Read/Post Comments (10) | Recommend This Article (6)

Comments from our Foolish Readers

Help us keep this a respectfully Foolish area! This is a place for our readers to discuss, debate, and learn more about the Foolish investing topic you read about above. Help us keep it clean and safe. If you believe a comment is abusive or otherwise violates our Fool's Rules, please report it via the Report this Comment Report this Comment icon found on every comment.

  • Report this Comment On February 01, 2011, at 9:32 PM, Chipper39 wrote:

    one has to assume that you hold a short position in SSN which in my opinion is obvious with your seemingly negative approach to this stock...rather annoying as a loyal investor to have someone continually publishing their perceived negativity of a solid company making great decisions for their own personal benefit...should be illegal...!!

    Respectfully,

    An honest investor!

  • Report this Comment On February 01, 2011, at 10:10 PM, jsb1949 wrote:

    I find it interesting that you fail to disclose your position, either long or short. Otoh, I'm assuming you are not long a stock you seem to dislike. If you are short the stock and just trying to enhance your profits, wouldn't it be more honest to disclose your position?

  • Report this Comment On February 01, 2011, at 11:02 PM, sami2002 wrote:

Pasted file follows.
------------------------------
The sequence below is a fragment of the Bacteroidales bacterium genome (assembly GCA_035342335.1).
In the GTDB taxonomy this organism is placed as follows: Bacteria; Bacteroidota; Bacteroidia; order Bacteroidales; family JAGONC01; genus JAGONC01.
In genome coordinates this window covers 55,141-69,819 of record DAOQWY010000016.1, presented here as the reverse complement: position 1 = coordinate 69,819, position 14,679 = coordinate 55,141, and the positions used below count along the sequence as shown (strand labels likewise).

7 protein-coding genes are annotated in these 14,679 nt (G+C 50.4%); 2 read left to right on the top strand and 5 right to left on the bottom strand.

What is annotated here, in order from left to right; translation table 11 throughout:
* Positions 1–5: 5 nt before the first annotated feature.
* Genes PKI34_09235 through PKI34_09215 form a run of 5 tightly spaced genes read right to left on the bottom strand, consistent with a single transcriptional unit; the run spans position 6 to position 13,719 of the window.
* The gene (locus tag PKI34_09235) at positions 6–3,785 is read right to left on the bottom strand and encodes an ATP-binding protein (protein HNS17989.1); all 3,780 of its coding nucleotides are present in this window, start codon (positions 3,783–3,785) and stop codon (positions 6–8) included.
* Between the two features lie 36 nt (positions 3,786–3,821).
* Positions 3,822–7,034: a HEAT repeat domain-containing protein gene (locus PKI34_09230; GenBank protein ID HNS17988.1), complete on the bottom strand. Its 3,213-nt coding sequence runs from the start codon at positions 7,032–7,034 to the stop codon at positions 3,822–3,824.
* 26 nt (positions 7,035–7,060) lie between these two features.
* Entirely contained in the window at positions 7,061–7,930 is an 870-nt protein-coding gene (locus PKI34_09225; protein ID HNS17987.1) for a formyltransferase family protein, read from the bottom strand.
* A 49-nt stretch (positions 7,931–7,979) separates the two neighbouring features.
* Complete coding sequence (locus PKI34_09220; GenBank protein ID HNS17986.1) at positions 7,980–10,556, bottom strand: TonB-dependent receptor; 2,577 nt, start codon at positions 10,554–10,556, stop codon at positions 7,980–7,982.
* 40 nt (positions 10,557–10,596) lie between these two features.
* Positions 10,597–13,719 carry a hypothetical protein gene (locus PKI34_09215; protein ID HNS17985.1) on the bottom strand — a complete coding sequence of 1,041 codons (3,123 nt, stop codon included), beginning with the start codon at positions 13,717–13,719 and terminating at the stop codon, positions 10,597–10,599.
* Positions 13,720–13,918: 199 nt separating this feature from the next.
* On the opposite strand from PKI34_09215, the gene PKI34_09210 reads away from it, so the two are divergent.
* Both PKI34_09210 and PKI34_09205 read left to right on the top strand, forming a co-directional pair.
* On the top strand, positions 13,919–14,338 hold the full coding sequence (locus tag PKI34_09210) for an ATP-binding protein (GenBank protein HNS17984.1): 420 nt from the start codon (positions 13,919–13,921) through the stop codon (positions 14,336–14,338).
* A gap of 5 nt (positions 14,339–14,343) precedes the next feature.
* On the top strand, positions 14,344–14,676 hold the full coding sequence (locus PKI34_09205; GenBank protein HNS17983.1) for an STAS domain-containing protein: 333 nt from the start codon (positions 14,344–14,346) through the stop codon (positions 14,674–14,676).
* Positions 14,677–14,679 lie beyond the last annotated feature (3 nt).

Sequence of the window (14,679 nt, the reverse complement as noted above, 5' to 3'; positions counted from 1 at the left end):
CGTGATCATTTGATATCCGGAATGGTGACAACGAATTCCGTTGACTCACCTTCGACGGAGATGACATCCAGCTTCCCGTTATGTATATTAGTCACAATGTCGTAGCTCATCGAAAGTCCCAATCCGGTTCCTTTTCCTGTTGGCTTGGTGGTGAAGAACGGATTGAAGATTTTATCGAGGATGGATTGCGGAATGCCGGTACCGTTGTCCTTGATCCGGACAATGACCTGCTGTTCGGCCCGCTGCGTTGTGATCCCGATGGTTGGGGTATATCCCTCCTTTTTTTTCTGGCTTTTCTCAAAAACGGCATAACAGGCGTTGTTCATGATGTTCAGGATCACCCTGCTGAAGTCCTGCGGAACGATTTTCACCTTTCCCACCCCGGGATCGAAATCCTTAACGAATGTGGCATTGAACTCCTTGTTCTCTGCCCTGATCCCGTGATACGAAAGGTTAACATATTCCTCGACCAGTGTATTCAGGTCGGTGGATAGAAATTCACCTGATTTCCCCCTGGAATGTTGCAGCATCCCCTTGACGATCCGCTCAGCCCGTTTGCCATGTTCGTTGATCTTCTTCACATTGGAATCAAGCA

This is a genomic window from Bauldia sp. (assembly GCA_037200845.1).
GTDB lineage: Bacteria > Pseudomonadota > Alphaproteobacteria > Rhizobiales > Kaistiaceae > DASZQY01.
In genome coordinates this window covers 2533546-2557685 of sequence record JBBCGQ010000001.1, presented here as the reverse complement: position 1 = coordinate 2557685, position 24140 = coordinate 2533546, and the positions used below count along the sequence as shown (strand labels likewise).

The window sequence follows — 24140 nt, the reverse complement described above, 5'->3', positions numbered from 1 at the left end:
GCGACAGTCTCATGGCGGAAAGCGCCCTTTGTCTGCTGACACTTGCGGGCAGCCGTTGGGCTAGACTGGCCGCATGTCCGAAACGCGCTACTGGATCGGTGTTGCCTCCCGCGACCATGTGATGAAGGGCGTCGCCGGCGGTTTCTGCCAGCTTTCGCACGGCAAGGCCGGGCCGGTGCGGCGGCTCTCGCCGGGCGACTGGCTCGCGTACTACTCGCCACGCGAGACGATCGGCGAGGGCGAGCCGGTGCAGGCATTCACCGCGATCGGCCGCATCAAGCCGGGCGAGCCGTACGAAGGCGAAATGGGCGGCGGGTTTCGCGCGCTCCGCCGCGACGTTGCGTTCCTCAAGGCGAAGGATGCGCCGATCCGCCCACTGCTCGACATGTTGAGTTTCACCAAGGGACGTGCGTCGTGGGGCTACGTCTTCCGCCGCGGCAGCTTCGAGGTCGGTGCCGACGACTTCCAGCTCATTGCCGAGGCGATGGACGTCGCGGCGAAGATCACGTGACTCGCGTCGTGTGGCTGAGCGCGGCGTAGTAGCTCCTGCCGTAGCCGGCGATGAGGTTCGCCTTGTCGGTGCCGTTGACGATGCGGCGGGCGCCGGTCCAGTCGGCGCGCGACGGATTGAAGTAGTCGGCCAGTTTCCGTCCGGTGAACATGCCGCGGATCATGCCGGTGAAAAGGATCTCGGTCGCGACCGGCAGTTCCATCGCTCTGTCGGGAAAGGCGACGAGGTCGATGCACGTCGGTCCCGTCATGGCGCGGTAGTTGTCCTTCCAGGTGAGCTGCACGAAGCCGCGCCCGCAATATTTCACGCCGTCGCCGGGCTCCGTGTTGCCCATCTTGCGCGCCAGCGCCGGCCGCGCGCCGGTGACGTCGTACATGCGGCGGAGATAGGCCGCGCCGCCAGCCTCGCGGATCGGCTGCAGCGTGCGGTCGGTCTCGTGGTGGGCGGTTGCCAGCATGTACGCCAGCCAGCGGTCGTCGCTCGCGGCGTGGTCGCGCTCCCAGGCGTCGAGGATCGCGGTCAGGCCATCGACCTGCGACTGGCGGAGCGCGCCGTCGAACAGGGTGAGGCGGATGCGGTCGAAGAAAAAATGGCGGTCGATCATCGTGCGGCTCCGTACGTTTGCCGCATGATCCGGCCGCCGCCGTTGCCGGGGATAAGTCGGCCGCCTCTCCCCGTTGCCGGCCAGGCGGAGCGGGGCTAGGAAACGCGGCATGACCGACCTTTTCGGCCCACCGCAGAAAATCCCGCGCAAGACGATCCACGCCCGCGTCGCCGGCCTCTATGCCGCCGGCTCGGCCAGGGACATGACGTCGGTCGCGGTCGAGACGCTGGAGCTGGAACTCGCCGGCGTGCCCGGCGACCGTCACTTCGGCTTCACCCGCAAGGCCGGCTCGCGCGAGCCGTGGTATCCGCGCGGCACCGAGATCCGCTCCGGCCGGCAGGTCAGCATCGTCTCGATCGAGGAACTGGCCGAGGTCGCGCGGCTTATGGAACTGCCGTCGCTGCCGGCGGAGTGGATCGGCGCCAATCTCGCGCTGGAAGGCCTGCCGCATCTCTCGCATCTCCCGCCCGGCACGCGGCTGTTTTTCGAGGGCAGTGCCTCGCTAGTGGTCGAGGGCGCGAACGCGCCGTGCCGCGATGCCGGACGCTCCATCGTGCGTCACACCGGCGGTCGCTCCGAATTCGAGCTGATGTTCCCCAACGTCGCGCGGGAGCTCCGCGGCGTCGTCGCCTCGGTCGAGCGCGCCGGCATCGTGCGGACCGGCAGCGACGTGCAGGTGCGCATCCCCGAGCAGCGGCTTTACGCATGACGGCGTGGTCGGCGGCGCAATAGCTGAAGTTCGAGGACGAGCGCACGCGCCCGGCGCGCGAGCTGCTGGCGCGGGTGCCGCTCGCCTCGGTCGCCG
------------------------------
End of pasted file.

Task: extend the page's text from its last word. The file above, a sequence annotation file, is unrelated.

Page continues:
Whenever Toby writes about SSN...ILMAO!!! The way he tries to express as this stock worth nothing is hilarious. I'm sorry for you Toby...for continuously trying to short sell. If you read his last article lot of numbers were incorrect....today I wont even spend time validating his assumptions. Can Toby give us the sources where he got this numbers? May be from a intern!!!

    I hope someone also puts in a complain to fools or SEC about selfish opinions.

  • Report this Comment On February 02, 2011, at 12:36 AM, bronzeback5 wrote:

    A fool and his money will soon be parted

  • Report this Comment On February 02, 2011, at 2:21 AM, brownbearguide wrote:

    Is Toby really Alsteele on the yahoo message board. This article is a bunch of mumbo jumbo. See ya at $3.50 next week......

  • Report this Comment On February 02, 2011, at 8:33 AM, XMFSmashy wrote:

    jsb, I repeat: